The right ones for the job

Graphic by Kelly Campbell

It is a challenging task to depict the life of a man who achieved and experienced so much. It would be very easy to get a movie of such importance terribly wrong.

But, when I heard that writer Aaron Sorkin (A Few Good Men, The Social Network) would be adapting Walter Isaacson’s 2011 biography on Apple co-founder Steve Jobs for a screenplay, that Danny Boyle (Slumdog Millionaire, 127 Hours) was set to direct, and that Michael Fassbender was cast to play Jobs himself, I knew Steve Jobs was in great hands.

So how does one go about capturing the life of one of the most significant icons in America’s technological uprising? The easy answer would be to focus on the most important moments of Jobs’s life and career in chronological order (Jobs died in 2011 at age 56, after battling pancreatic cancer). Fortunately, this is far from the approach Sorkin took to his screenplay.

Steve Jobs is structured as three half-hour acts, each depicting the moments backstage before a pivotal product launch in Jobs’s career (the Macintosh in 1984, the NeXT cube in 1988 after Jobs was fired from Apple, and the iMac in 1998 after Jobs had been reinstated as CEO of the company he helped found). A few flashback scenes are added for context.

This structure is the perfect way not only to showcase Jobs’ illustrious career, but also to understand how he operated personally. This is shown by his outrageous demands (Jobs insists on having the Macintosh say “hello” for a product launch, despite his team telling him it’s impossible), and how he treats his friends and colleagues.

Sorkin’s script moves remarkably fast, and he demands the audience keep up.

Does Sorkin at times get caught up in his own cleverness? Perhaps – the movie is in fact chock full of metaphors and very quotable lines (at one point Jobs says, “musicians play their instruments. I play the orchestra.”), but that doesn’t make it any less of a blast to watch.

Boyle, a truly remarkable filmmaker, does an incredible job of directing Sorkin’s material with speed and finesse. Boyle uses a combination of inspiring cinematography. The 1984 act was shot on 16mm film, 1988 on 35mm, and 1998 was shot in high-definition digital, to represent the film technology available at each time period. Imaginative visual effects are combined with this to bring Sorkin’s material to life.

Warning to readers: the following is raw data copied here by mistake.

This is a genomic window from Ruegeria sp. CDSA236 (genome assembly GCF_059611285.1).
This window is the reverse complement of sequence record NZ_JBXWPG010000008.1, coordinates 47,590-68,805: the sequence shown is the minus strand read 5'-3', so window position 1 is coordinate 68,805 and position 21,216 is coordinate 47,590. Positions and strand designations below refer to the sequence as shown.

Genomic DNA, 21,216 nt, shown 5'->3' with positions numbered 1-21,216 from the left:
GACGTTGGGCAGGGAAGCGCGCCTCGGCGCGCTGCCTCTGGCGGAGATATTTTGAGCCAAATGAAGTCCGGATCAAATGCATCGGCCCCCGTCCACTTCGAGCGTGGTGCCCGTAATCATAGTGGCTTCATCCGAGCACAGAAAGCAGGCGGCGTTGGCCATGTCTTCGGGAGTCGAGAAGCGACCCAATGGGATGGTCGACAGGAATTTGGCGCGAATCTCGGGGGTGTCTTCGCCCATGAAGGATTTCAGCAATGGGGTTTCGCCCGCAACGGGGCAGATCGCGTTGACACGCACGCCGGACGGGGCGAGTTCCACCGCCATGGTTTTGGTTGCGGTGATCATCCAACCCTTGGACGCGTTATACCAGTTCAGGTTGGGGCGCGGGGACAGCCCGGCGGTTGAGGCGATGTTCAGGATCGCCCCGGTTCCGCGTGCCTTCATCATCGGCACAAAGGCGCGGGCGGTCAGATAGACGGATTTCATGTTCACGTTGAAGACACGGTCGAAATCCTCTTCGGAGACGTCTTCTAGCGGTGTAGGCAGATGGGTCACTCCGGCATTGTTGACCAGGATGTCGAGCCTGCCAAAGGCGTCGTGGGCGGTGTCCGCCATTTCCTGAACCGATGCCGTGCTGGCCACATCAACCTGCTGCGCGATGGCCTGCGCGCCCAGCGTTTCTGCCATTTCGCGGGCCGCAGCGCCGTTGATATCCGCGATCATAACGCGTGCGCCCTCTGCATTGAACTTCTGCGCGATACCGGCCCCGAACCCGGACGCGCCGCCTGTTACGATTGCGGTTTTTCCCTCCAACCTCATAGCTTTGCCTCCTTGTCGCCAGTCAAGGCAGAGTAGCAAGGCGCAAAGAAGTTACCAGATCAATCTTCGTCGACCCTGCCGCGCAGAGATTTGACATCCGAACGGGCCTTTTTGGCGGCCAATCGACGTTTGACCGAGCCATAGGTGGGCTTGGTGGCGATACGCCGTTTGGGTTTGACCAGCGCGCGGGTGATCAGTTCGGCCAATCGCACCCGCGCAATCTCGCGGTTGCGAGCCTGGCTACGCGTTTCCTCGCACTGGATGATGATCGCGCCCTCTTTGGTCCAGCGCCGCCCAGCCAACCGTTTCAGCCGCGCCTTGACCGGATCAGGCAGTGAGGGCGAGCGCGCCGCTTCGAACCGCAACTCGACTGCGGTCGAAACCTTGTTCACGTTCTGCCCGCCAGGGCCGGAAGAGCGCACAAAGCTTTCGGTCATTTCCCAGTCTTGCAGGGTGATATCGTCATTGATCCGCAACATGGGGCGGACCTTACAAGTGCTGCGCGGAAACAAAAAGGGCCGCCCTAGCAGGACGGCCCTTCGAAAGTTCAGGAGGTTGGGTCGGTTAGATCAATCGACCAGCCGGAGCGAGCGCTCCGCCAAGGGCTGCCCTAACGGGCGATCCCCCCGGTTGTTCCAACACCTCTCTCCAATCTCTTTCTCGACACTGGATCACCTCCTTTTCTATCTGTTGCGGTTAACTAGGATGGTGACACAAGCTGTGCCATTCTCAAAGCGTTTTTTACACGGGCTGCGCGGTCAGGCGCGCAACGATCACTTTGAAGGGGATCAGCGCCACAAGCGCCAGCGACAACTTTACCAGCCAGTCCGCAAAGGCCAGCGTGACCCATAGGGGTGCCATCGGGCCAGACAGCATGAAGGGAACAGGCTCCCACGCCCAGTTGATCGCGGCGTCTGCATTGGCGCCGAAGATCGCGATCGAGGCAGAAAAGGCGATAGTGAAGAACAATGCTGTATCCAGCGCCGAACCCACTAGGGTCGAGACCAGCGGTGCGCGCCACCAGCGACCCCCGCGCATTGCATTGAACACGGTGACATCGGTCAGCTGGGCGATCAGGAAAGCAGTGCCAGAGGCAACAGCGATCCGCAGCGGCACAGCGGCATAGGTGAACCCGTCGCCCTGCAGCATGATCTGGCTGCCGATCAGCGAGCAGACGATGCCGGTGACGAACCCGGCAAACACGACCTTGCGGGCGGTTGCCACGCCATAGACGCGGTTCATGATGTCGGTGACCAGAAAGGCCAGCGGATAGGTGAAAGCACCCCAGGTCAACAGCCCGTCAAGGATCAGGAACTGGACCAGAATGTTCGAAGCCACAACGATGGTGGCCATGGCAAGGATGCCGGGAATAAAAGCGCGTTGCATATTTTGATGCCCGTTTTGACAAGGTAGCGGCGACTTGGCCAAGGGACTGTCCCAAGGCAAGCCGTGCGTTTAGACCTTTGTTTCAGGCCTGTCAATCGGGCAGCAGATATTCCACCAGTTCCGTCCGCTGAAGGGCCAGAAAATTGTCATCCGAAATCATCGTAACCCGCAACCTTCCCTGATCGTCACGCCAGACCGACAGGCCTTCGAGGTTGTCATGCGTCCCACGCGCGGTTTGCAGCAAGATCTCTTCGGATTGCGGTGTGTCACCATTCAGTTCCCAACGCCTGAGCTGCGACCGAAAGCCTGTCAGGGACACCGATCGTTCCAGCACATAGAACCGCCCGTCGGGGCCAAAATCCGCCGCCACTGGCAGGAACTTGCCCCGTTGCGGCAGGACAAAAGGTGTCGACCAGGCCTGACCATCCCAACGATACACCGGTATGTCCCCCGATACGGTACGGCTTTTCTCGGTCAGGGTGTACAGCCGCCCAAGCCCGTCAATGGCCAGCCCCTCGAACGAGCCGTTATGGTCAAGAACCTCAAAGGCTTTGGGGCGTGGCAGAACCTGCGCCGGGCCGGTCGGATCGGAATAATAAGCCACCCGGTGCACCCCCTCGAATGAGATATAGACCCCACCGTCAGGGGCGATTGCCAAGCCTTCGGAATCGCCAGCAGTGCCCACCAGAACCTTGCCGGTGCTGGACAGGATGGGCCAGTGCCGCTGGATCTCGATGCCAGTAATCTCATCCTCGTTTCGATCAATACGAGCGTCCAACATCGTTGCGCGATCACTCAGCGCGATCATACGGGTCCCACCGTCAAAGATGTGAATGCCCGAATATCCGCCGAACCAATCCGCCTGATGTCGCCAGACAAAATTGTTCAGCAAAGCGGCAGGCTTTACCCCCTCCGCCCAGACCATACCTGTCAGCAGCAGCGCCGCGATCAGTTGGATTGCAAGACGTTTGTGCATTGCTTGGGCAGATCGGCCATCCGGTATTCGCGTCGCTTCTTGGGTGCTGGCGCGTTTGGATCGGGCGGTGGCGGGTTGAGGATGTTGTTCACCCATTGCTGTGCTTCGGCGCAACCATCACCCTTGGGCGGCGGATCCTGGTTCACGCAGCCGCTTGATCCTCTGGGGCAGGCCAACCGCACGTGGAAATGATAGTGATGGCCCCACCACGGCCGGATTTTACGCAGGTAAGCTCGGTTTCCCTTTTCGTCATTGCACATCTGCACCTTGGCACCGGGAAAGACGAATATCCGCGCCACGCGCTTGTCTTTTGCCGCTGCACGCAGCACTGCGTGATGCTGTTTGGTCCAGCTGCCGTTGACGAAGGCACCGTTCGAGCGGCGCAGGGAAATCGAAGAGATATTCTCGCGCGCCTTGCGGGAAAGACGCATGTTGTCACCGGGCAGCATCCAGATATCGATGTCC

With Sorkin’s rapid script, and Boyle’s inventive direction, the last piece of the puzzle is left to the actors, and boy do they deliver.

Fassbender leads the cast with a ferocious performance, not missing a single beat. Despite bearing little physical resemblance to Jobs, Fassbender immerses himself in the role, playing Jobs like a man possessed.

There’s also a lot to be said for the perfectly cast supporting players as well.

Kate Winslet plays Polish-born marketing chief Joanna Hoffman, the only person who comes close to keeping Jobs in check. Seth Rogen plays Apple co-founder and friend to Jobs Steve “Woz” Wozniak with surprising emotional depth and tenderness. Finally, Apple CEO John Sculley is portrayed by Jeff Daniels, who matches Fassbender’s ferocity.

This is best seen in a sequence depicting a yelling match between Jobs and Sculley, cutting to flashbacks throughout the scene to show how Sculley got Jobs fired from the very company he founded.

Sorkin doesn’t just focus on the achievements of Jobs’ career.

An overriding theme in the film is the relationship between Jobs and his daughter, which often casts the protagonist in a harsh light.

In 1984, Jobs denies paternity of his five-year-old daughter Lisa (Makenzie Moss). Despite Jobs’ millionaire status, Lisa and her mother, Chrisann Brennan (Katherine Waterston), are on welfare. In 1988, nine-year-old Lisa (Ripley Sobo) attempts to get closer to her father, but a real relationship never forms. It is not until the spat between 19-year-old Lisa (Perla Haney-Jardine) and her father in 1998 that we really see the emotional side of Jobs. Jardine keeps up with Fassbender terrifically, which is no easy feat.

Sorkin and Boyle attempt to look past just the achievements of a complicated figure, and more closely at what drives him.

Steve Jobs does incredible work giving the audience insight into a man who has transformed the way we communicate.